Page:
As we continue to expand the scope of The Movie Sleuth, we give you our first movie related book review, Dawn of the Planet of the Apes: Firestorm.
The story begins with Caesar and the apes on the run. Freedom is a learning process for many of the apes as they adjust to a world outside the cage. Its a dramatic change from a life spent in captivity as the apes adapt to their new surroundings in the Redwood Forest. The fast paced story line reintroduces many of the key characters from the films. A great advantage to Key’s storytelling is the ability to get into the apes heads. Since communication between the apes in the films is often limited, Firestorm gives the reader a very ape-centric point of view.
Meanwhile in San Francisco a highly contagious virus has the city crippled with fear. Keys approach to this storyline offers an intimate look at a realistic epidemic. Our own history (and recent news) has documented dozens of deadly viruses that have wreaked havoc on the population. Reading about such a virus in its quiet beginning, even fictionalized, is fascinating in a horrific sort of way.
By far the most intriguing storyline of Firestorm is the origin of the ape Koba. It is told in sporadic flashbacks that span the entire novel. Its a sad tale that is brutally honest, and an eye opener to the world of animal testing. Told in this context, this companion novel successfully sets up Koba’s character for the Dawn of the Apes film.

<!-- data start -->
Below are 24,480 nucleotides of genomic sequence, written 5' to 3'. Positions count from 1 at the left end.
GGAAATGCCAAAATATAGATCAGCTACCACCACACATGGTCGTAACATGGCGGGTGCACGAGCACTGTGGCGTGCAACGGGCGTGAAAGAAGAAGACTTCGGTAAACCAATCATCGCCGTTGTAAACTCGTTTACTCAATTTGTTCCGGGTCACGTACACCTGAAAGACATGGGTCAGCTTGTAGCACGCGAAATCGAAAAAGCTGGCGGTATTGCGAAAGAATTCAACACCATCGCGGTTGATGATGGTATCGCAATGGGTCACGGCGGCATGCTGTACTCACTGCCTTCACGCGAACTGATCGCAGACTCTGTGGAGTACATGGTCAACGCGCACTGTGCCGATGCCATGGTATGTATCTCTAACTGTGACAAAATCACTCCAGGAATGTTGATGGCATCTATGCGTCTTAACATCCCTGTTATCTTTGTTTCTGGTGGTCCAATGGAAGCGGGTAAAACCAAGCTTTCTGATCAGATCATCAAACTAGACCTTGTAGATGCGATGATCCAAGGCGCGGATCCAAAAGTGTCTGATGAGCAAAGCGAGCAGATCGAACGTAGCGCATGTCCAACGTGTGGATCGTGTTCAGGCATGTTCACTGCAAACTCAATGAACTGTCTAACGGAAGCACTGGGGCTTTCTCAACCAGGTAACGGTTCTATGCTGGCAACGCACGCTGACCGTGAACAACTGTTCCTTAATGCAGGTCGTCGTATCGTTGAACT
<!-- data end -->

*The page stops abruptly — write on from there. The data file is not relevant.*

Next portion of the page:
If you’re a fan of this rebooted franchise, Firestorm will no doubt be an enjoyable read. Keys does a commendable job tying the existing films together, and his character development gives a deeper understanding to the storylines that carry on into the film Dawn of the Apes. Above all, Firestorm reinforces the film’s core value - “Apes Together Strong.”
Greg Keys previous works include Star Wars: The New Jedi Order Trilogy, and companion novels for the video game series The Elder Scrolls.